Secondly, the term intercultural competence is the proficiency to understand different cultures and accept cross-cultural diversity from different angles. Sercu (2004) points out that intercultural competence is categorised three different kinds of abilities; “intercultural sensitivity, intercultural awareness and intercultural skills” (cited in Haneda & Alexander, 2015, p. 151), which aims at improving learners’ intercultural capabilities effectively. Developing intercultural skill is an incremental process for learners to live as a member of a society they associate.
Lastly, content and language integrated learning (CLIL) originated from European foreign language settings in the 1990s, Coyle et al. (2010) articulate “a dual-focused educational approach in which an additional language is used for the learning and teaching of both content and language” (cited in Cenoz, Genesee & Gorter, 2014, p. 243). Brown, & Bradford (2014) states that CLIL is a teaching method to give the students opportunities for both input and output meaningfully in second language and worthwhile involvement with text they read. Furthermore, more additional activities can be practiced in CLIL, which is related to the selected texts, such as role-playing, discussion of the situations, and creative writing letters (Rodríguez & Puyal. 2012).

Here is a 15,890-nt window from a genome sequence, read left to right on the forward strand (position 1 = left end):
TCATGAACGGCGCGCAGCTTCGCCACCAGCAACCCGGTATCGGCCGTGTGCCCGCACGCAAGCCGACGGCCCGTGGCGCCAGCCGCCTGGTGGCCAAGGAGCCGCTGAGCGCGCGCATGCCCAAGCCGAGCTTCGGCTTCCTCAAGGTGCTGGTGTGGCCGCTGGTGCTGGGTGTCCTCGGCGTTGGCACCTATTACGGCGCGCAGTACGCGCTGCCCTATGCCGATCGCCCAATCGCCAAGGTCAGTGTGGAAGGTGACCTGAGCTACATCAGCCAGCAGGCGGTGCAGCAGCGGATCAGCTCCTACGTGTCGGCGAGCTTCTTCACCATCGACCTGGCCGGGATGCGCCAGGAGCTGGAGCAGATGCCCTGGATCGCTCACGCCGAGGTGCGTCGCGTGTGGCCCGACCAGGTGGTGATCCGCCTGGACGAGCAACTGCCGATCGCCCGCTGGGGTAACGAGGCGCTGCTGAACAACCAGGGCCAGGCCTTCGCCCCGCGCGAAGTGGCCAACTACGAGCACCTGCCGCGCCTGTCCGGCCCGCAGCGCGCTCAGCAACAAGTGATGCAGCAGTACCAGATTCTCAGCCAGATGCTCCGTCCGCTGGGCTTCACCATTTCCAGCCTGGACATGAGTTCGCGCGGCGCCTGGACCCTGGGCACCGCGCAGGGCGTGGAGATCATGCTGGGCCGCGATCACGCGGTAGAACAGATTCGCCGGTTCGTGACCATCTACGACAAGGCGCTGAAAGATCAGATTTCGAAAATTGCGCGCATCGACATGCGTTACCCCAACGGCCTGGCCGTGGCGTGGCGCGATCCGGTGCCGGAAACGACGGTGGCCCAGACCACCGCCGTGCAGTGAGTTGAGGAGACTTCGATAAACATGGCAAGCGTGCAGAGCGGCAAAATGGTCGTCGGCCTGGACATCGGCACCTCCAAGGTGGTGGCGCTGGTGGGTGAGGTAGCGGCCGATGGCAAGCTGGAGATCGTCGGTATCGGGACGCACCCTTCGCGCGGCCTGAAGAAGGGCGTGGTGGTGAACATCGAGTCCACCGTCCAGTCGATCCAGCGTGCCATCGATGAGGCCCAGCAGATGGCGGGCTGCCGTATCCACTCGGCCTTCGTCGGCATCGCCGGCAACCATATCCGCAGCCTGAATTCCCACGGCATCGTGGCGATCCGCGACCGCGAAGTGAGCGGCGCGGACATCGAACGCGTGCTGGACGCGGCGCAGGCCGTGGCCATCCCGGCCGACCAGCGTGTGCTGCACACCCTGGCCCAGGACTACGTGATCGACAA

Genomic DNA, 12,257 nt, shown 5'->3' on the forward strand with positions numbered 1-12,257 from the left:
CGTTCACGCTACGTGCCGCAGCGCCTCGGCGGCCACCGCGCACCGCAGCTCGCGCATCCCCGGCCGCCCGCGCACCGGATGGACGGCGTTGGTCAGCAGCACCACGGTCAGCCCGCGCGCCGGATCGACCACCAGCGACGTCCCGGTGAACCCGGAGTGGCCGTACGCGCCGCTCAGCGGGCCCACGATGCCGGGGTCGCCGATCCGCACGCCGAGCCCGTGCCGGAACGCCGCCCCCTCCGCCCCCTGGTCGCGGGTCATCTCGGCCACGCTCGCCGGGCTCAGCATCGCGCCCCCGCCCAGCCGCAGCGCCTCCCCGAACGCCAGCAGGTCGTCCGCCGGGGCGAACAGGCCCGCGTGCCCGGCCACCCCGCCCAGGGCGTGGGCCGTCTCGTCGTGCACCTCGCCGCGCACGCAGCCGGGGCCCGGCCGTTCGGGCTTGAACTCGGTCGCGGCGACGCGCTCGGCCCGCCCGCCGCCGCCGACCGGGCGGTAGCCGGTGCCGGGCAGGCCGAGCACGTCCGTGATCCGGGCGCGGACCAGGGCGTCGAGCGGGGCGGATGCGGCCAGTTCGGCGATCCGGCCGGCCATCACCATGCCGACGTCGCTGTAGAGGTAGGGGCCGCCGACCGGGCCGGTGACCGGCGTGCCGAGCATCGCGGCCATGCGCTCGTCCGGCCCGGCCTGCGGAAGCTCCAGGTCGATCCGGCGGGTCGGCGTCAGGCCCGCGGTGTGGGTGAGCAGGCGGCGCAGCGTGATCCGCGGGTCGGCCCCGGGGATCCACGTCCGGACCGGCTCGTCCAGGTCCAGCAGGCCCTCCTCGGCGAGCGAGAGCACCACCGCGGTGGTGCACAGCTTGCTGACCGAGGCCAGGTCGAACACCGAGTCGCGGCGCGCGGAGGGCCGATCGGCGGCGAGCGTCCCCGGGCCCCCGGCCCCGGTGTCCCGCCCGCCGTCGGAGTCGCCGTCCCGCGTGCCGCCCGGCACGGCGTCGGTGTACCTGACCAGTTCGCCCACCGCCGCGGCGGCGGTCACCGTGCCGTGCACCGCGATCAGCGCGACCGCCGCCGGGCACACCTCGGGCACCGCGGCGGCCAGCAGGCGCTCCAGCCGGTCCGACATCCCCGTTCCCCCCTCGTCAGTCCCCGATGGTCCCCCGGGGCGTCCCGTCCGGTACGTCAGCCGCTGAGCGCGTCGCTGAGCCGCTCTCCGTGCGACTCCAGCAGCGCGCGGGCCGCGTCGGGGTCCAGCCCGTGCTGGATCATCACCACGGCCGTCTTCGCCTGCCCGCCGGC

In terms of schema theory, according to research conducted by Erten & Razi (2009) in Turkey, they divided university students into 4 groups, the first group composed of students who read the original material without being provided any background knowledge, second group composed students who read the original material with being provided some background knowledge. The third students’ group read nativized text, in which pronouns and proper nouns are transformed into familiar ones in Turkey without any background, and the fourth students’ group read the nativized text with activities the same as the second group. As for the result of the research, the fourth group showed the highest average score was the fourth group, followed the 3rd group, then second group and the first group and 79.18, 69.91,64.55 and 60.45, respectively. Nativized vocabularies of the context leads to facilitate students reading overall comprehension to improve. Furthermore, this reveals that the schema theory activates the process of students’ reading proficiencies. Without background knowledge, it is assumed to be less effective for students to understand texts in second language settings as autonomous readers.